China To Develop a Bus That Straddles Traffic

For anyone who's ever fantasized of shrinking down their vehicle and driving under slow-moving traffic, that could one day be a reality in some Chinese cities. At least that's true for the second half of the equation: As City Lab reports, the Beijing-based company Transit Explore Bus debuted their "straddling bus" concept at the International High-Tech Expo in Beijing last weekend.

The bus design would tackle China's growing congestion problem by transporting passengers high above the road, allowing cars to pass beneath it like a giant, roaming tunnel. You can watch a small-scale model demonstration of the concept in the video above.

A special track would electrically power the bus at speeds up to 40 miles per hour. It would be capable of carrying as many as 1400 passengers at once, making it equivalent to 40 conventional buses. As travelers sit comfortably above two lanes of traffic, motorists in cars shorter than 7 feet would be able to cruise underneath as a simulation of the sky plays on panels above their heads.

Anyone who's ever been stuck behind an impossible-to-pass bus can see the benefits, but the vehicles would be good for more than just road rage. The straddling bus would consume 800 tons less fuel than the buses it would replace and emit 2500 tons less carbon. It would also be a cheaper and less invasive alternative to digging out tunnels to construct subway lines.

Two American architects proposed a similar straddling bus concept in 1969 that would have run from Boston to Washington D.C. It never made it past the design stage, but now that hyperloop pods and self-driving cars are dominating the transportation conversation nearly 50 years later, the idea seems less outrageous.

Transit Explore Bus is working on a full-sized model of the bus in the city of Changzhou with plans to test it later in the summer.

[h/t City Lab]

All images courtesy of YouTube.

The Most Popular Netflix Show in Every Country
most popular Netflix show in each country map
most popular Netflix show in each country map key

If you're bored with everything in your Netflix queue, why not look to the top shows around the world for a recommendation? recently used Google Trends data to create a map of the most popular show streaming on Netflix in every country in 2018. The best-loved show in the world is the dystopian thriller 3%, claiming the number one spot in eight nations. The show is the first Netflix original made in Portuguese, so it's no surprise that Portugal and Brazil are among the eight countries that helped put it at the top of the list.

Coming in second place is South Korea's My Love from the Star, which seven countries deemed their favorite show. The romantic drama revolves around an alien who lands on Earth and falls in love with a mortal. The English-language show with the most clout is 13 Reasons Why, coming in at number three around the world—which might be proof that getting addicted to soapy teen dramas is a universal experience.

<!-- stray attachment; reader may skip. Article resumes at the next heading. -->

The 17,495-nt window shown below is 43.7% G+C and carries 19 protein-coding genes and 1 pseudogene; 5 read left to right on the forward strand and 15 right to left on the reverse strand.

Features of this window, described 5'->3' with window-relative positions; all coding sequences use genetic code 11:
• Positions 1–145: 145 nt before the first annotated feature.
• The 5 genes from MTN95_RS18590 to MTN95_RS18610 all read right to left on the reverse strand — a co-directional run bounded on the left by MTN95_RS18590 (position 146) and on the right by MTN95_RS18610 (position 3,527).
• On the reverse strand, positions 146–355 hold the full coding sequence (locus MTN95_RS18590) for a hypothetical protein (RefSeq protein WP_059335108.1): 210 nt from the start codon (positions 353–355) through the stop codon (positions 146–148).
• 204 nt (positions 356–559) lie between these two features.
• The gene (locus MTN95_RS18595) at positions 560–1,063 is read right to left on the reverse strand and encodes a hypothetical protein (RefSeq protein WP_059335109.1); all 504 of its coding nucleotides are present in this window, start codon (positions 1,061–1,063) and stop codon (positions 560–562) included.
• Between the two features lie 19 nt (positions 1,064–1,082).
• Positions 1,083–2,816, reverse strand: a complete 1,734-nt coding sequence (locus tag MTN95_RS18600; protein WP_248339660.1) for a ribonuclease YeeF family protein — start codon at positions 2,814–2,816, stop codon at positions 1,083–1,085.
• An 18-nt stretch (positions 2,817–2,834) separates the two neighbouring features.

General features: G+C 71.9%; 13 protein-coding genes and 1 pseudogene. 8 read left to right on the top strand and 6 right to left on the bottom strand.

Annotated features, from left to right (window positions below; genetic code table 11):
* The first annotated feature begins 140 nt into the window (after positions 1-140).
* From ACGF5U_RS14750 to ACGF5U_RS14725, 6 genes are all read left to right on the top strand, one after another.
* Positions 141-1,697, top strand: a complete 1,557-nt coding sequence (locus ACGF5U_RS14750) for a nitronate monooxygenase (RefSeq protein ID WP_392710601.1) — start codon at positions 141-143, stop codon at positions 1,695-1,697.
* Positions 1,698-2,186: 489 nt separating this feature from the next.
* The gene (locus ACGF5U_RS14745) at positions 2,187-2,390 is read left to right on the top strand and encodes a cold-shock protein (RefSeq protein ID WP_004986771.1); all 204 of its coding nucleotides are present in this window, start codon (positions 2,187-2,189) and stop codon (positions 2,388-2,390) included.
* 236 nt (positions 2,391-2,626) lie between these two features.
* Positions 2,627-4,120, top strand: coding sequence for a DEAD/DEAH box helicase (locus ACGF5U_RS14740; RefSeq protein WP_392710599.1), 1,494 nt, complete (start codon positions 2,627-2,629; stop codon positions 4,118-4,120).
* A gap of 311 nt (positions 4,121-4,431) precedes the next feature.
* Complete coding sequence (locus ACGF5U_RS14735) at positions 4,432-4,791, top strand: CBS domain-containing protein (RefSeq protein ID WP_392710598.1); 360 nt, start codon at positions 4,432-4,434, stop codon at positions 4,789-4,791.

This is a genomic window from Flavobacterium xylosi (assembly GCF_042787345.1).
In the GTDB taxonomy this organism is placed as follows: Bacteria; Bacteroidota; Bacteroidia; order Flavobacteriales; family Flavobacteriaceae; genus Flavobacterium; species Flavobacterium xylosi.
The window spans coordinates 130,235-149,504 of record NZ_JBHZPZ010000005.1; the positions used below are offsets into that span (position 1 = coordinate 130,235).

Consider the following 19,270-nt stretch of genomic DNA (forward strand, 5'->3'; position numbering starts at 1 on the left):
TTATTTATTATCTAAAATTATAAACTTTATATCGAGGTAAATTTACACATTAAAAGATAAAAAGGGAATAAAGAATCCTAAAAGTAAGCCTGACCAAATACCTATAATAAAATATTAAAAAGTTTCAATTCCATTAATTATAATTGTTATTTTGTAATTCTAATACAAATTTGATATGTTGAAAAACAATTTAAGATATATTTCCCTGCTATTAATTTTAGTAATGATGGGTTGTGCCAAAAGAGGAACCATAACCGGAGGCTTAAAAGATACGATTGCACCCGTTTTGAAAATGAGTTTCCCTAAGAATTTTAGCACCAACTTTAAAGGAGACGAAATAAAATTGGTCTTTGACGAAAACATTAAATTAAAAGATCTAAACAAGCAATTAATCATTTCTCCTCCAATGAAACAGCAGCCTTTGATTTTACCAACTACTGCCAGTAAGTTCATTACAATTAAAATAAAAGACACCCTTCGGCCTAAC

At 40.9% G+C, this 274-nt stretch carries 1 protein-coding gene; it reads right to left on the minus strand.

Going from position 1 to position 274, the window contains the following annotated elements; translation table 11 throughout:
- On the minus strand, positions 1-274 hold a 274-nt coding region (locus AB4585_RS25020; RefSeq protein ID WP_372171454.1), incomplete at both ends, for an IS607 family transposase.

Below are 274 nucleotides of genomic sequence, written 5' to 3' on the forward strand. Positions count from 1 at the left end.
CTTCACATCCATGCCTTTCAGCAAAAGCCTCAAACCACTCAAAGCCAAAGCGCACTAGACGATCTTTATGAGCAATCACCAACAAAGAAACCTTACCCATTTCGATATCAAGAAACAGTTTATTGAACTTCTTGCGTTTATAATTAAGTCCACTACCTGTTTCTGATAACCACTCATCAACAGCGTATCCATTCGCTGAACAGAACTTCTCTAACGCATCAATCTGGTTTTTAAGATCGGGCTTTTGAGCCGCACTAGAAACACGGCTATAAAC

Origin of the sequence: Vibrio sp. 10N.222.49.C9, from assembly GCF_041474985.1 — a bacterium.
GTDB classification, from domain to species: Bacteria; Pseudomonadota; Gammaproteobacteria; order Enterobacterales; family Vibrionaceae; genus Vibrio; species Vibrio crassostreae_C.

Pot comedy Disjointed is Canada's favorite show, which probably isn't all that surprising given the nation's recent ruling to legalize marijuana. Perhaps coming as even less of a shock is the phenomenon of Stranger Things taking the top spot in the U.S. Favorites like Black Mirror, Sherlock, and The Walking Dead also secured the love of at least one country.

Out of the hundreds of shows on the streaming platform, only 47 are a favorite in at least one country in 2018. So no hard feelings, Gypsy.

Roadside Bear Statue in Wales is So Lifelike That Safety Officials Want It Removed

Wooden bear statue.

There are no real bears in the British Isles for residents to worry about, but a statue of one in the small Welsh town of Llanwrtyd Wells has become a cause of concern. As The Telegraph reports, the statue is so convincing that it's scaring drivers, causing at least one motorist to crash her car. Now road safety officials are demanding it be removed.

The 10-foot wooden statue has been a fixture on the roadside for at least 15 years. It made headlines in May of 2018 when a woman driving her car saw the landmark and took it to be the real thing. She was so startled that she veered off the road and into a street sign.

After the incident, she complained about the bear to highways officials who agreed that it poses a safety threat and should be removed. But the small town isn't giving in to the Welsh government's demands so quickly.

The bear statue was originally erected on the site of a now-defunct wool mill. Even though the mill has since closed, locals still see the statue as an important landmark. Llanwrtyd Wells councilor Peter James called it an "iconic gateway of the town," according to The Telegraph.

Another town resident, who wished to remain anonymous, told The Telegraph that the woman who crashed her car had been a tourist from Canada where bears are common. Bear were hunted to extinction in Britain about 1000 years ago, so local drivers have no reason to look out for the real animals on the side of the road.

The statue remains in its old spot, but Welsh government officials plan to remove it themselves if the town doesn't cooperate. For now, temporary traffic lights have been set up around the site of the accident to prevent any similar incidents.

[h/t The Telegraph]


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